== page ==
Union loses High Court challenge over PM backing Priti Patel

Civil servants’ union LOSES High Court challenge over PM’s decision to back Priti Patel after standards probe into bullying allegations

  • Civil servants’ union loses High Court challenge over Priti Patel standards case
  • Judges ruled PM did not misdirect himself about the ministerial code provisions
  • Boris Johnson stood by Home Secretary after report on accusations of bullying 

A union representing senior civil servants has lost a High Court challenge over Boris Johnson’s decision to back Priti Patel following accusations of bullying.

The FDA union brought a judicial review over the PM going against the findings of his then-adviser on ministerial standards last year.

But in a ruling released today, Lord Justice Lewis, sitting with Mrs Justice Steyn, dismissed the claim.

Lord Justice Lewis concluded that Mr Johnson had not misdirected himself as to the provisions of the Ministerial Code.

The judge said: ‘The question for this court is whether the Prime Minister proceeded on the basis that conduct would not fall within the description of bullying within paragraph 1.2 of the Ministerial Code if the person concerned was unaware of, or did not intend, the harm or offence caused.

‘Reading the statement (made by Mr Johnson) as a whole, and in context, we do not consider that the Prime Minister misdirected himself in that way.’

In an investigation into Ms Patel’s behaviour, published in November last year, Sir Alex Allan found she had not always treated civil servants with ‘consideration and respect’.

The FDA union brought a judicial review over Boris Johnson (pictured) going against the findings of his then-adviser on ministerial standards last year

Lord Justice Lewis concluded that Mr Johnson had not misdirected himself as to the provisions of the Ministerial Code when reaching his decision about whether to back Priti Patel (pictured)

He concluded: ‘Her approach on occasions has amounted to behaviour that can be described as bullying in terms of the impact felt by individuals. To that extent her behaviour has been in breach of the Ministerial Code, even if unintentionally.’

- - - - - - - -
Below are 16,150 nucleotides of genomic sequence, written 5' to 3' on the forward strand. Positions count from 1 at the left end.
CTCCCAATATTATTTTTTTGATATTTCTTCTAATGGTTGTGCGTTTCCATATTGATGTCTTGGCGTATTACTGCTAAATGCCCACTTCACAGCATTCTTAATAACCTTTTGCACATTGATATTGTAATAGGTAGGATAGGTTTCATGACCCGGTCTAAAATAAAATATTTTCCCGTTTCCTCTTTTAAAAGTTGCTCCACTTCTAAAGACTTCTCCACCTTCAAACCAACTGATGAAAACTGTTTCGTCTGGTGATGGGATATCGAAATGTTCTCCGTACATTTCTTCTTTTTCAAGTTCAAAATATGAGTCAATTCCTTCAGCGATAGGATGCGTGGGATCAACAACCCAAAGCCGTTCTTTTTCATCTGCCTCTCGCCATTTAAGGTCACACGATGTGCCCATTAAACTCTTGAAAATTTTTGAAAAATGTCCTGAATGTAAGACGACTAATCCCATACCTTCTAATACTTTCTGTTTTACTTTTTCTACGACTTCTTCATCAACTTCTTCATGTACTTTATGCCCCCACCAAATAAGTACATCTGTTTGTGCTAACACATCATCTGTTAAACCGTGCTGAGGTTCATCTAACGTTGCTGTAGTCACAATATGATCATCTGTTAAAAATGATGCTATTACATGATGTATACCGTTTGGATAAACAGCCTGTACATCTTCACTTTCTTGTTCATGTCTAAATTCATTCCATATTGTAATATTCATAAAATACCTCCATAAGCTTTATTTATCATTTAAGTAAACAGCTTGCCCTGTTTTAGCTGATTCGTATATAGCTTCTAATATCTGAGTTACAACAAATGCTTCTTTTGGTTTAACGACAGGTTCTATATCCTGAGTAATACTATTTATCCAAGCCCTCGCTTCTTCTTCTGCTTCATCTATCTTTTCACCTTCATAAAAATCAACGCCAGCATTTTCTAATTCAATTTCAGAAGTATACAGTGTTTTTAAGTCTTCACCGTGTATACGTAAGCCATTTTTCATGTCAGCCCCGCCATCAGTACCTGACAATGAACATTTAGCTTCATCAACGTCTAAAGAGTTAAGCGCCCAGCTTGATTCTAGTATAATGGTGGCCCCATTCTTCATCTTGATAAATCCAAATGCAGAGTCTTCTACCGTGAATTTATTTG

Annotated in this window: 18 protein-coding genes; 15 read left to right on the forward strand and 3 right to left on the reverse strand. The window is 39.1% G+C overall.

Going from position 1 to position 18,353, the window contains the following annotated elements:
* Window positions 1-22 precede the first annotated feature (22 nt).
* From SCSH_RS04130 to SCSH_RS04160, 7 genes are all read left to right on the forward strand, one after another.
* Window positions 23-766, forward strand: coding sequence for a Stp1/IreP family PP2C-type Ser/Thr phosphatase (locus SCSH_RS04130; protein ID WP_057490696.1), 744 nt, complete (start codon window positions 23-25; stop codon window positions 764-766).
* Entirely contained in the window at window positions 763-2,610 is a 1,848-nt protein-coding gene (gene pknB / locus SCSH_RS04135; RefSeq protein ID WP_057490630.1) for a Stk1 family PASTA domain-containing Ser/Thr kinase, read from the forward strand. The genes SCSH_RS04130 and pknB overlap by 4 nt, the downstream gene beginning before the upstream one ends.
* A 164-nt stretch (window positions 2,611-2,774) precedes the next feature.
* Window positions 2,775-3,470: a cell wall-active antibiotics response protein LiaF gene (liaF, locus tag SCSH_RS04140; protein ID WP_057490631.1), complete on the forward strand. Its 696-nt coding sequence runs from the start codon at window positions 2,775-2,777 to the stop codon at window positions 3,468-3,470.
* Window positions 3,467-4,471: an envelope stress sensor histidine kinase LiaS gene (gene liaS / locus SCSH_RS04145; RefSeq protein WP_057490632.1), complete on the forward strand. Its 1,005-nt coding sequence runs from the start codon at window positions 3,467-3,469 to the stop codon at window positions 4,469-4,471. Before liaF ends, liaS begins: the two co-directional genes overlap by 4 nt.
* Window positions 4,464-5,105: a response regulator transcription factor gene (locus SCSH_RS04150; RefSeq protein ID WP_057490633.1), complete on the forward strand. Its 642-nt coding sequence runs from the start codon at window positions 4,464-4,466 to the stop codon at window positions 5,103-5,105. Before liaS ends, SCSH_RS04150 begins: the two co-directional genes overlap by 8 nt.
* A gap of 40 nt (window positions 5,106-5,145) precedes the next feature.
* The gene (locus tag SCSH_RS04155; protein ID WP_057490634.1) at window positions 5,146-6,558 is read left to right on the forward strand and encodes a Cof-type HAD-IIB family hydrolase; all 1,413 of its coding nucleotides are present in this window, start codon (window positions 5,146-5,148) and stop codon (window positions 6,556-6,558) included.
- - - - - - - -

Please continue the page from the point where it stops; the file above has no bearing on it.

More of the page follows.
Mr Johnson, the arbiter of the Ministerial Code, said the Home Secretary was ‘unaware’ of the impact she had and he was ‘reassured’ that she was ‘sorry for inadvertently upsetting those with whom she was working’.

After ‘weighing up all the factors’, he concluded the code had not been breached.

But, at a hearing last month, lawyers for the FDA, which represents senior public servants, argued Mr Johnson ‘misinterpreted’ the term ‘bullying’ in the Ministerial Code when deciding if Ms Patel’s treatment of civil servants breached its standards.

They alleged he made a ‘misdirection of law’ in reaching his decision.

Lawyers for Mr Johnson argued that the FDA’s claim was ‘not justiciable’ and that there had been ‘no error of law’.

They said the Ministerial Code ‘does not create or impose any legal duties on ministers or the Prime Minister’, is ‘not required by law’, and its contents are ‘not regulated by law’.

The code is a ‘political document’ and ‘not about protecting the rights of civil servants’ who still have access ‘to all the employment law rights’, the Prime Minister’s lawyer argued.

FDA general secretary Dave Penman said in a statement after the ruling that despite the overall dismissal of the union’s claim, the judgment is an ‘important step forward in the battle to ensure that ministers are held to account for their behaviour in the workplace’.

He said: ‘The court has determined that the Prime Minister did not acquit the Home Secretary of bullying, and that he did not reject the findings of Sir Alex Allan that her conduct amounted to bullying.

‘This will bring some comfort to those civil servants who were brave enough to come forward and give evidence to the investigation about the Home Secretary’s conduct.

‘While the court decided that the Prime Minister was entitled not to dismiss the Home Secretary, the case has important implications for the protection of civil servants in the future.’

The union said it will apply for its legal costs to be paid in full by the Government given the findings made in the ruling, despite the overall dismissal.

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